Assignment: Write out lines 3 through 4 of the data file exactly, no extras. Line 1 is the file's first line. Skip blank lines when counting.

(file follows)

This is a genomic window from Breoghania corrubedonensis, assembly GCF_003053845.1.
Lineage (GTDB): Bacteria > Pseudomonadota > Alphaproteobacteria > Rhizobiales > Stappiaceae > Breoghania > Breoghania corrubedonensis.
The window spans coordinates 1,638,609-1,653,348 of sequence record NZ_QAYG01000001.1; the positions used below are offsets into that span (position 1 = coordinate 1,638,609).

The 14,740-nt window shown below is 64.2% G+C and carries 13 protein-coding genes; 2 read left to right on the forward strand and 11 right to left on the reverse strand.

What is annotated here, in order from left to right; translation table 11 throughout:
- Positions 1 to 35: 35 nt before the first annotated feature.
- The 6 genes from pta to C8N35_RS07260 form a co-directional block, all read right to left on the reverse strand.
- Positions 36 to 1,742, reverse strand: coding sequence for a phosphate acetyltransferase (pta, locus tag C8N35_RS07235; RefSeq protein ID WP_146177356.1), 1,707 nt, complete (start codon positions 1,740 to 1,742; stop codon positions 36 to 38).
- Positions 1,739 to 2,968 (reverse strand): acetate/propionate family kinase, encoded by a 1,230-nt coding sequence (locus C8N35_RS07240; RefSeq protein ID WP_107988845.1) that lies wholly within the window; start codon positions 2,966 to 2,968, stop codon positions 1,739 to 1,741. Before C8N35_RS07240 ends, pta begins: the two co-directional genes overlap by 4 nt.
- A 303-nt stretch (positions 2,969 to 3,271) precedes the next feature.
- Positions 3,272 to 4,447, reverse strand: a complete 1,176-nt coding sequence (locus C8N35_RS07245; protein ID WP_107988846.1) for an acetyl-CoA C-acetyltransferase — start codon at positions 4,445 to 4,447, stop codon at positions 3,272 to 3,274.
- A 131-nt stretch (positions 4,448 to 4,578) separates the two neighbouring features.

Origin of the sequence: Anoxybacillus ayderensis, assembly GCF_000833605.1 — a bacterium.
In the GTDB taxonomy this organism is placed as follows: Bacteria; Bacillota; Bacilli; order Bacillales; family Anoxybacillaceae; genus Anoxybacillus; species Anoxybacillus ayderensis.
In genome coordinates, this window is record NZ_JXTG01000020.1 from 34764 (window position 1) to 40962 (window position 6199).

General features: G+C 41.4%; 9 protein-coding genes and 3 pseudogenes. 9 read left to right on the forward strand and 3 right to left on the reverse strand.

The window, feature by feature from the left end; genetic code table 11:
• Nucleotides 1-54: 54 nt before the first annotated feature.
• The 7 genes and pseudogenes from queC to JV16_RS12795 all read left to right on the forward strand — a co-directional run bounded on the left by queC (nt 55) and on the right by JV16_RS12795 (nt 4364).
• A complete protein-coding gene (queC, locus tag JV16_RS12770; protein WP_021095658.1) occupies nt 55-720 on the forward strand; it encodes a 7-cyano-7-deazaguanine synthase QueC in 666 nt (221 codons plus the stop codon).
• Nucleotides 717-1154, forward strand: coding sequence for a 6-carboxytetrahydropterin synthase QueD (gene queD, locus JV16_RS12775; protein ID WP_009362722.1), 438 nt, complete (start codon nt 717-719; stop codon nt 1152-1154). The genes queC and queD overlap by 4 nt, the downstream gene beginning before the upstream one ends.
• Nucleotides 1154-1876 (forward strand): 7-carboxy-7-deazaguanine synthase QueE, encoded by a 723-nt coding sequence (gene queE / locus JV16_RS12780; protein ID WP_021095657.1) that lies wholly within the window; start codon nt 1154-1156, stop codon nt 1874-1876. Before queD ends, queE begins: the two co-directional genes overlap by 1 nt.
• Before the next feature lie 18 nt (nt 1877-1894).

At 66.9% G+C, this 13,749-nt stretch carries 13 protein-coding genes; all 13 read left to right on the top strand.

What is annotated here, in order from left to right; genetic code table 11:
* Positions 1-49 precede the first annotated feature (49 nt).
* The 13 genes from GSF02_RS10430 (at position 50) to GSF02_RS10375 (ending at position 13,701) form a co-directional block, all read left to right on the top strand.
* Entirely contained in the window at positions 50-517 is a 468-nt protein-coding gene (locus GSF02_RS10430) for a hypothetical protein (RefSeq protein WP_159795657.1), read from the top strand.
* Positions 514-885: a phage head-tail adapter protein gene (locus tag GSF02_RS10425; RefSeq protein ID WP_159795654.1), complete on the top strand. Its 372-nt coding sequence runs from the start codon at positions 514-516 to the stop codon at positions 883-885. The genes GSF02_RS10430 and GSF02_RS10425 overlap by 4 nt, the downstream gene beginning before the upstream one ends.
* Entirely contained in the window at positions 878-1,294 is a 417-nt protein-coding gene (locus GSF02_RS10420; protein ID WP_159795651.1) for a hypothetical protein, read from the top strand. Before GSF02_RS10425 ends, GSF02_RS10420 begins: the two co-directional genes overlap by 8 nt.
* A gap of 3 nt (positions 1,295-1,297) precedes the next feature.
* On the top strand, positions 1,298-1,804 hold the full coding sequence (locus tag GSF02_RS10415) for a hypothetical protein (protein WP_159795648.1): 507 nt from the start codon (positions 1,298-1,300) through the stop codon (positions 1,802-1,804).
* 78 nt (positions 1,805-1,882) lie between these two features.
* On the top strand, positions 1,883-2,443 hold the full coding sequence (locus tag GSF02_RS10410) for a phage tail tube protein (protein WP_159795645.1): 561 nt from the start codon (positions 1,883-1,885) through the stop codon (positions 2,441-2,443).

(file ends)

The window spans coordinates 1,638,609-1,653,348 of sequence record NZ_QAYG01000001.1; the positions used below are offsets into that span (position 1 = coordinate 1,638,609).

The 14,740-nt window shown below is 64.2% G+C and carries 13 protein-coding genes; 2 read left to right on the forward strand and 11 right to left on the reverse strand.